Per the ADRPG, the costs are:
Pattern 50 --Advanced Pattern 25 Shapeshifting 35 --Advanced Shapeshifting 30 Logrus 45 (requires Shapeshifting) --Advanced Logrus 25 Trump 40 --Advanced Trump 20 Magic (broken into three parts) 45
However, those huge chunks can be a real drag, and doesn't allow for so much customization of characters. Also, parts of the power system, like Sorcery and Advance Pattern/Trump, are broken as heck. So here's a partial power system. The more points you have in a power, the faster you can do it, and the better you are all all parts of it.
Pattern 50 Have walked Pattern: Free, gives you specific Blood Curse Move to normal Shadows: 10 --Move to Shadows with different time flow, different physical laws, etc: 5 ----Hellride: 15 --Notice tracks and waverings in Shadow: 5 ----Create blocks and channels in Shadow: 10 Pattern Defense: 5 Advanced Pattern 25 Recognize Pattern in things 5 View things using Pattern 5 Tunnel through Shadow 5 Alter the rules of a Shadow 5 --Erase a Shadow 5 (There are many more possible here, or with the rest of the powers... Once you're this good, you can just start riffing, and we'll work out point costs.) Shapeshifting 35 One form you're really good at (be a were-something!): 10 --Two iconic forms that may have some magical aspects: 5* --12 forms of animals or random humans: 10 ----Ability to shift into any animal or human form 5** Automatic (minimum required for Logrus): 5 Advanced Shapeshifting 30 **Add animal abilities piecemeal: 10 --Rearrange internal structures: 5 ----Imitate specific people: 5 --*Add magical aspects (adamantium claws, hair of flame): 5 ----Shapeshift others: 5 Logrus 45 (Requires Automatic Shapeshifting) Have survived Logrus: Free, gives you Logrus doodad (pay item points if said doodad is particularly useful) Summoning: 15 --Find a specific thing: 5 --Travel: 10 ----Go to a specific place: 5 ----Black ribbon: 5 Logrus Defense: 5 Advanced Logrus 25 Corrupt Shadow rules to your liking/Black Roads: 10 Summon Primal Chaos: 5 --Summon and bind demons: 5 ----Make Logrus tendril servants: 5 Trump 40 Draw Trumps of people: 20 --Draw Trumps of places: 10 ----Draw one-use quick sketches: 5 --Caller ID: 5 Advanced Trump 20 Spy on conversations: 5 --Spy on surface throughts: 10 Easily duplicate Trumps: 5 Magic 45 Two power words/cantrips: 5 --Three more cantrips: 5 --Conjure normal things: 15 ----Conjure things with magical aspects: 5 ------Create spells as per the ADRPG: 15
For finishing up your "Shadows of a Doubt" Amber character, these are the last bits you may want to consider. As I mentioned, you can buy up to a higher stat and have it at "rank.5". At the bottom of this message I've included a list of all the stat point values for both PCs and NPCs.
As mentioned, you guys will get 5 points at the end of each session in advancement, whether you were there or not. The NPCs will also get advancement, but only 1-2 points per session. Most the NPCs are built on 150 points, though younger generation ones are quite a bit less, and the oldest ones are a bit more.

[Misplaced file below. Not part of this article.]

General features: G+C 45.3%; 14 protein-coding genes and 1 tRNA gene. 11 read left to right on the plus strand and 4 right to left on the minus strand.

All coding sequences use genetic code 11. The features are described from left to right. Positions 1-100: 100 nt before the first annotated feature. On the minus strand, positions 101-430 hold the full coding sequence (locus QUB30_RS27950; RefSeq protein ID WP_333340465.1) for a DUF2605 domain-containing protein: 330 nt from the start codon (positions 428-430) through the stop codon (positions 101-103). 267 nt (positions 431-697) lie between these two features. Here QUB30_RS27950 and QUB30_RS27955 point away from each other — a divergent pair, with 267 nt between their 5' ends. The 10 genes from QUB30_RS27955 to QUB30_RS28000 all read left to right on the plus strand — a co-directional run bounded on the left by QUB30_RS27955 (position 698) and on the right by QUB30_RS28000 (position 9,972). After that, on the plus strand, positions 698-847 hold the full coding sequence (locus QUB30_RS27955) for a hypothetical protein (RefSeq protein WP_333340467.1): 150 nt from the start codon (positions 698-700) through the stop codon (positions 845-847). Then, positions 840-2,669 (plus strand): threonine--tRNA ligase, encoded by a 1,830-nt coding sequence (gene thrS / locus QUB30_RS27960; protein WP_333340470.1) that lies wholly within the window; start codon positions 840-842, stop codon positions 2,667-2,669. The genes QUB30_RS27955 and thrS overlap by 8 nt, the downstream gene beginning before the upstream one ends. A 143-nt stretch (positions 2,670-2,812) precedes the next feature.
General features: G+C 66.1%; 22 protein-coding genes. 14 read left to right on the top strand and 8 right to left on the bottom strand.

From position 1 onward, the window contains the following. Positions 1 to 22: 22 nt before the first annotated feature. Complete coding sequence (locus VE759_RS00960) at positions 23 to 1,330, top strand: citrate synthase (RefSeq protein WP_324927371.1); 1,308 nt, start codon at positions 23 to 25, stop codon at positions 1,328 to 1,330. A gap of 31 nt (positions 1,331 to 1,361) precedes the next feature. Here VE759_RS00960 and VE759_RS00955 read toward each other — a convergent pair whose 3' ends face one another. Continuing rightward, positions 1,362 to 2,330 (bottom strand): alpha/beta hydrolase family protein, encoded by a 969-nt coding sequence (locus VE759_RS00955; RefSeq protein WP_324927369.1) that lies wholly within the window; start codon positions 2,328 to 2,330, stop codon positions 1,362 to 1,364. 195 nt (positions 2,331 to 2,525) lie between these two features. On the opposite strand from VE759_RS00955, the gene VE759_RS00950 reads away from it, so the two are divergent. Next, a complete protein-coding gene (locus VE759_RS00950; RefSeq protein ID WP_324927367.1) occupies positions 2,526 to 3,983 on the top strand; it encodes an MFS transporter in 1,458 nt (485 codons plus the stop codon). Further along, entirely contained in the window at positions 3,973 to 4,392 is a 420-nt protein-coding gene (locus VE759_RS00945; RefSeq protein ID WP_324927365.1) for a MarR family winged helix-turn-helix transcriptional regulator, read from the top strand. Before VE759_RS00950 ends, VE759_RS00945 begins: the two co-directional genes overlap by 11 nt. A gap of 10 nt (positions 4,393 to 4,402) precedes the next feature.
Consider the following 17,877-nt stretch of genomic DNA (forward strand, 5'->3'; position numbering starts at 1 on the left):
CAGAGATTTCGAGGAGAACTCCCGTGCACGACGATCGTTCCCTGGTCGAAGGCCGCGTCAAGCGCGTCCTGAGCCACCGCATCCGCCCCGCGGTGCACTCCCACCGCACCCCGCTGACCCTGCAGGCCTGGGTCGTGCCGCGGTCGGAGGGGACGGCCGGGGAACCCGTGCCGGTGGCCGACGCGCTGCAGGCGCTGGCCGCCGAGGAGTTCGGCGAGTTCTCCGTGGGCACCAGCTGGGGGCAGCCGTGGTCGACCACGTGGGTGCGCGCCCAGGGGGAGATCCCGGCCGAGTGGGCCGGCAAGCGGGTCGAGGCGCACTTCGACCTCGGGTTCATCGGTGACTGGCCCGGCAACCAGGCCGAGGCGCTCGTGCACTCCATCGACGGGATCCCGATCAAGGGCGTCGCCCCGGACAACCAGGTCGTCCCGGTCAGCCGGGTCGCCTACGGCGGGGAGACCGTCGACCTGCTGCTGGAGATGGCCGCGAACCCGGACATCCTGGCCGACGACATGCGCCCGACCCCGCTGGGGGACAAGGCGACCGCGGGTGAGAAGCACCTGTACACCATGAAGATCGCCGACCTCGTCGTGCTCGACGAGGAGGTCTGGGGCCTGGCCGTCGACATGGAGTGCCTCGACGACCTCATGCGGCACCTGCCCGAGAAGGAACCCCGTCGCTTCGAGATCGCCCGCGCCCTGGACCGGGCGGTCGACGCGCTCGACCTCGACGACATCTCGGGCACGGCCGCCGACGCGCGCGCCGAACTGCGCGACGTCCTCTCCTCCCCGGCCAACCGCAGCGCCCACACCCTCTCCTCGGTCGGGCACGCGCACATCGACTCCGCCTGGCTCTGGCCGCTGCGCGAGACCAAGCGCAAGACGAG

Want more points? There are points for each contribution you turn in. This is how I'm planning to value those (if this seems unfair, let me know):
3: Inked Trumps (of the PCs, or the NPCs--drawings as you'd find on their Trump card) 1: for coloring the Trump (I love Trumps, I don't mind if we get 5 different Trumps of each PC, and I don't mind if you can't draw well. It's the thought that counts.) 2: for sending out a summary of each session in advance of the next session 2: for taking quotes of funny or striking things said during the session and sending them out. (These are both probably jobs for one person to claim each session) 1: for each in-character diary of a session, or a story from the character's past
Other things you can buy with those shiny shiny points include...
As I mentioned at the last session, bought items are iconic to you. As you guys start getting shadow-travelling powers, you'll find that anyone can have a magic sword, but a magic sword that you can call to you with just a bit of a walk in Shadow is something else again. Points mean that I give some real story weight to your item's effects.
Most items are cheap... A sword that leaves cuts that don't close, or a horn that calls the fog, are both 2 points. A brilliant horse that can't be shot would be 3. A motile invisible intelligent strangling cord is 4. Just make sure your item is kindof cool, the sort of thing that's definitely going on your Trump with you.
1: an important human in Amber / demon in Chaos likes you. People like the butler, the ambassador, etc. 2: one of the royal family of Amber or Chaos likes you. You may not ever find out who, though you can choose Amber or Chaos. 3: you have the support of a house of Chaos or noble family of Amber. If you visit, you will be their honored guest. 4: one of the royal family of Chaos loves you like a parent. You may not ever find out who. 6: one of the royal family of Amber loves you like a parent. You may not ever find out who.
Shadows are also cheap. You can design them however you like.
1 point = a Shadow that slowly shapes itself to your will, and that your family knows not to mess with. --1 point = the Shadow is close enough to Amber to trade with it, and feel real-ish. --1 point = you are like a god of that Shadow, and can remake it drastically if you like.
As I mentioned before, bad stuff is bad luck and bad first impressions. Your fuse burns too fast. Your building is randomly shelled. You remind people of their ex. You can take bad stuff to subtract from your point total if it goes too high.
Good stuff is good luck and good first impressions. People are in a good mood the day you meet them. When you bet your stash on black, it comes up black.
None of the NPCs went over 5 in either direction. Anything over 10 is doomed in my game. :)